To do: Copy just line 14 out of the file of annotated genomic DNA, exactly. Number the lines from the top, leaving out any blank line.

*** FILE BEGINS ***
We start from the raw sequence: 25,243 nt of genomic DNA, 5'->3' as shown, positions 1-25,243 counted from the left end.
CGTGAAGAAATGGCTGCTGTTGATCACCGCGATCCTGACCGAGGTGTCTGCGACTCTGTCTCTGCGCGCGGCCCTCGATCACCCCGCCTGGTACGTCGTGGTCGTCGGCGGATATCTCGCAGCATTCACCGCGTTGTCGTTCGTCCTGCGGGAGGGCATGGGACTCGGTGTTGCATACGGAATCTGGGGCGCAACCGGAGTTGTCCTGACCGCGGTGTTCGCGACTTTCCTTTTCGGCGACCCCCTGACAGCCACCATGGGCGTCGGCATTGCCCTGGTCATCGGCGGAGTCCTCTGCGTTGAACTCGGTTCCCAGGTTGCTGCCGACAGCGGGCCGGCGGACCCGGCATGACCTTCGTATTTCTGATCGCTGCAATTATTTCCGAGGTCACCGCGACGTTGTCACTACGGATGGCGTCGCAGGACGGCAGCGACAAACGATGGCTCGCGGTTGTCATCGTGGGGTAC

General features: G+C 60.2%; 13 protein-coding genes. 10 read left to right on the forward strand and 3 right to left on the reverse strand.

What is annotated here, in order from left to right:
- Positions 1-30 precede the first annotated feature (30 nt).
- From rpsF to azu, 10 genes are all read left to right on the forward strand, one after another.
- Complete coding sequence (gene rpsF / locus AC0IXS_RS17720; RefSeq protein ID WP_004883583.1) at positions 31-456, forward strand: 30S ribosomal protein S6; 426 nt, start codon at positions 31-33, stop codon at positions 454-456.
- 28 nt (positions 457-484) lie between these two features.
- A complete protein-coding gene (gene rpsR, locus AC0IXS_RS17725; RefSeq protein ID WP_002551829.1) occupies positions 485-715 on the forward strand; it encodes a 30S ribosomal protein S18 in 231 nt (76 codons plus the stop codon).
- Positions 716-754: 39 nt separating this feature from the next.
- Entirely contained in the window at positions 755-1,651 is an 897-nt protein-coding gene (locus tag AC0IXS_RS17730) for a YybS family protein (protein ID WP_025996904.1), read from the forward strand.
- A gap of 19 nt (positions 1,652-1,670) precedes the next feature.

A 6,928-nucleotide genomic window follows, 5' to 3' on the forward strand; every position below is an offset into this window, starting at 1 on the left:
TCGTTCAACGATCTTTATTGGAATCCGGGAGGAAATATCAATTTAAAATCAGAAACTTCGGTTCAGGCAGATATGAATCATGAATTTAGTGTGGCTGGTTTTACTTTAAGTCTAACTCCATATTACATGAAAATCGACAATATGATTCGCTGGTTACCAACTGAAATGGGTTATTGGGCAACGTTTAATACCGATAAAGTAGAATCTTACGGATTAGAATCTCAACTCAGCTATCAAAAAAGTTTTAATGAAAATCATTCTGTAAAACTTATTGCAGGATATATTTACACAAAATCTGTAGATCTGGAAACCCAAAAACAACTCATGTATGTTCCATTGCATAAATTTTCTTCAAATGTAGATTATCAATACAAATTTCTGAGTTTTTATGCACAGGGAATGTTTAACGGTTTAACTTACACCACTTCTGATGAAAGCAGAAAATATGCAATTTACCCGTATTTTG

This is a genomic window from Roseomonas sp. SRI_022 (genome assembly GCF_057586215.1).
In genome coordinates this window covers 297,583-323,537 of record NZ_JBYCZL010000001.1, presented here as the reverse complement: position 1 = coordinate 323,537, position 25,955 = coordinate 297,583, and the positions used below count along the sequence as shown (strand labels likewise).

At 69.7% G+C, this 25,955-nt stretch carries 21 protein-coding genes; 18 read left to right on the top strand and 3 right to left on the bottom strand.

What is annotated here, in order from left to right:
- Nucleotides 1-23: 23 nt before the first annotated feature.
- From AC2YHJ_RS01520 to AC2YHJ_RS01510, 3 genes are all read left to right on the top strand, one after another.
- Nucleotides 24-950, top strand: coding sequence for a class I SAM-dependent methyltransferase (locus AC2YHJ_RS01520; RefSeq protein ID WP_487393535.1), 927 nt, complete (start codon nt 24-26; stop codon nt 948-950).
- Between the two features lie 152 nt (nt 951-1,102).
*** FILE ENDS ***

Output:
TCGTTCAACGATCTTTATTGGAATCCGGGAGGAAATATCAATTTAAAATCAGAAACTTCGGTTCAGGCAGATATGAATCATGAATTTAGTGTGGCTGGTTTTACTTTAAGTCTAACTCCATATTACATGAAAATCGACAATATGATTCGCTGGTTACCAACTGAAATGGGTTATTGGGCAACGTTTAATACCGATAAAGTAGAATCTTACGGATTAGAATCTCAACTCAGCTATCAAAAAAGTTTTAATGAAAATCATTCTGTAAAACTTATTGCAGGATATATTTACACAAAATCTGTAGATCTGGAAACCCAAAAACAACTCATGTATGTTCCATTGCATAAATTTTCTTCAAATGTAGATTATCAATACAAATTTCTGAGTTTTTATGCACAGGGAATGTTTAACGGTTTAACTTACACCACTTCTGATGAAAGCAGAAAATATGCAATTTACCCGTATTTTG